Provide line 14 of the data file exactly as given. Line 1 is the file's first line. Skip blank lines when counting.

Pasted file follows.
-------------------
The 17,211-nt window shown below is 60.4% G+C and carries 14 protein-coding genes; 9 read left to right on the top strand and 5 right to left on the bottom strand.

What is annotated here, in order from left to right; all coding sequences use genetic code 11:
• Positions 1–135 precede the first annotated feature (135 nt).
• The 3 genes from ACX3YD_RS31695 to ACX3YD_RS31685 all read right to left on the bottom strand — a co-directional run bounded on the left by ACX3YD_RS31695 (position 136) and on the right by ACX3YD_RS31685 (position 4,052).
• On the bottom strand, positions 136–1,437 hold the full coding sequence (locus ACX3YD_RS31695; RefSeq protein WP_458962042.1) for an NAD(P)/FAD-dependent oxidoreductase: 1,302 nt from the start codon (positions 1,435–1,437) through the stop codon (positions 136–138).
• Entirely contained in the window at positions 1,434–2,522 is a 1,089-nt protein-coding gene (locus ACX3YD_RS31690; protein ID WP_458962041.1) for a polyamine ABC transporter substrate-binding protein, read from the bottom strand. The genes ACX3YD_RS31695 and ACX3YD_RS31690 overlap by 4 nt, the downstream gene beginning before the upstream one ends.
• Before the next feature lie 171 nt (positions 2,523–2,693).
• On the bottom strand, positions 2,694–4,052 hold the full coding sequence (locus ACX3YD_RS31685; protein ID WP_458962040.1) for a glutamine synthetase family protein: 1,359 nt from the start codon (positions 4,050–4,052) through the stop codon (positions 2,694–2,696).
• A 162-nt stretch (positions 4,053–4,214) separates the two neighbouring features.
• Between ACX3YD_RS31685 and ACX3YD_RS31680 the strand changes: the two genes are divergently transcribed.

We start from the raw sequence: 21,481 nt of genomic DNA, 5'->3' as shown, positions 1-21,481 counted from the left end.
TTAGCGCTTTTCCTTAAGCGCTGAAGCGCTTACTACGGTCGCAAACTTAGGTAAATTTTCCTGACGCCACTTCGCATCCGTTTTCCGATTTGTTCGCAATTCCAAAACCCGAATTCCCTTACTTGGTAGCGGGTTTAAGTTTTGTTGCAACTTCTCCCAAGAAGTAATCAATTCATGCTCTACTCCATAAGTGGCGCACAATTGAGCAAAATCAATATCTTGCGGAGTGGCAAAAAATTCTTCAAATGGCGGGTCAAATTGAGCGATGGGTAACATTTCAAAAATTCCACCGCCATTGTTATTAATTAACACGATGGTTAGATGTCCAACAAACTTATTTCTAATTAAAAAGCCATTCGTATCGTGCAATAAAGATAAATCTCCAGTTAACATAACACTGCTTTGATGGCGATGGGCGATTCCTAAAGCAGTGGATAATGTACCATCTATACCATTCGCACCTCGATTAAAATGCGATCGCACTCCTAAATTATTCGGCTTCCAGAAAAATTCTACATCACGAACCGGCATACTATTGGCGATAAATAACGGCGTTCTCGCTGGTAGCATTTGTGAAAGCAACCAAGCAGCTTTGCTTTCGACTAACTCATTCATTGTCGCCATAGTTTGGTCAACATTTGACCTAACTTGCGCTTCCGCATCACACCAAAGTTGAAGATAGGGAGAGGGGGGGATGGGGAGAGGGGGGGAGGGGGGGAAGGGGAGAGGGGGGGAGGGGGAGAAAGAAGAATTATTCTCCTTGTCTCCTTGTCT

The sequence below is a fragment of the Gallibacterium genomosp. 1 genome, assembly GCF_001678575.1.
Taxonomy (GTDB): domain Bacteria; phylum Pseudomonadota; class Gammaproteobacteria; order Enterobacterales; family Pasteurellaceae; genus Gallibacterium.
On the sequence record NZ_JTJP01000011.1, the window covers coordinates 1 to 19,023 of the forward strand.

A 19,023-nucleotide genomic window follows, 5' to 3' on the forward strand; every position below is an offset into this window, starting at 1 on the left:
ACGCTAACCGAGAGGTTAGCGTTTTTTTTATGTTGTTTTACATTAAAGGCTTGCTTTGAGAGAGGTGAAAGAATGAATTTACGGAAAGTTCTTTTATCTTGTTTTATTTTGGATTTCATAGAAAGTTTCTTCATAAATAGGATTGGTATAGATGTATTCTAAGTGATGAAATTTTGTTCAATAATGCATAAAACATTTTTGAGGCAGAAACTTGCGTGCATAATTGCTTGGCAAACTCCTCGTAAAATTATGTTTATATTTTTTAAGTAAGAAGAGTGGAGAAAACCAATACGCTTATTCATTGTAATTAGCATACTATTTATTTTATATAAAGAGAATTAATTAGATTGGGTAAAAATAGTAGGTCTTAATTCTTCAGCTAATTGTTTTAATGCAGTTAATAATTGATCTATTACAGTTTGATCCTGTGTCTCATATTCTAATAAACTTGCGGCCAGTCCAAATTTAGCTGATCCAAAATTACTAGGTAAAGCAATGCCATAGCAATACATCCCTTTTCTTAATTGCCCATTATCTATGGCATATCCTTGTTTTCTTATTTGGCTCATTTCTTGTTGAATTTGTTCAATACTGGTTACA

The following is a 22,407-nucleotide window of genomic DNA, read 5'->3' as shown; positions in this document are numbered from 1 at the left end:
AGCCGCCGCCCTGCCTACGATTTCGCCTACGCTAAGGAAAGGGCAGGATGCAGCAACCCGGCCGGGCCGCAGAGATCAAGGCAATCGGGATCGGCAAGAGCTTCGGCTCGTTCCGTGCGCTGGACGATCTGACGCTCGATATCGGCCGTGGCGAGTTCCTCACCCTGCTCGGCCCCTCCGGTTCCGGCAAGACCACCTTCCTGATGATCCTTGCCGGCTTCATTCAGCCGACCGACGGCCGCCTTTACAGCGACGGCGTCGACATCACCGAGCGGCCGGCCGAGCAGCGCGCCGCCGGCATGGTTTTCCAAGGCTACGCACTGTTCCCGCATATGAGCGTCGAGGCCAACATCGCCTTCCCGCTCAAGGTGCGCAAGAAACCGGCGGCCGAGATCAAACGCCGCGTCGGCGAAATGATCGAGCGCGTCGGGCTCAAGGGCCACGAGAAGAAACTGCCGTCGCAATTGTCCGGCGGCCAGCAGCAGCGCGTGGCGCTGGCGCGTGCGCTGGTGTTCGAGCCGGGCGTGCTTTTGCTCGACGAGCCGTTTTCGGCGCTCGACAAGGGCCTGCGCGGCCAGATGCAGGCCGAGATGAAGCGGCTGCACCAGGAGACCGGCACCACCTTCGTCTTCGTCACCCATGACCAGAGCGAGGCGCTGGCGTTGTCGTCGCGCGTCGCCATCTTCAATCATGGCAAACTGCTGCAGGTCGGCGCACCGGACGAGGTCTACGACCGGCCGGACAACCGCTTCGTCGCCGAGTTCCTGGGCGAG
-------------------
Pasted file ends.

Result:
Taxonomy (GTDB): domain Bacteria; phylum Pseudomonadota; class Gammaproteobacteria; order Enterobacterales; family Pasteurellaceae; genus Gallibacterium.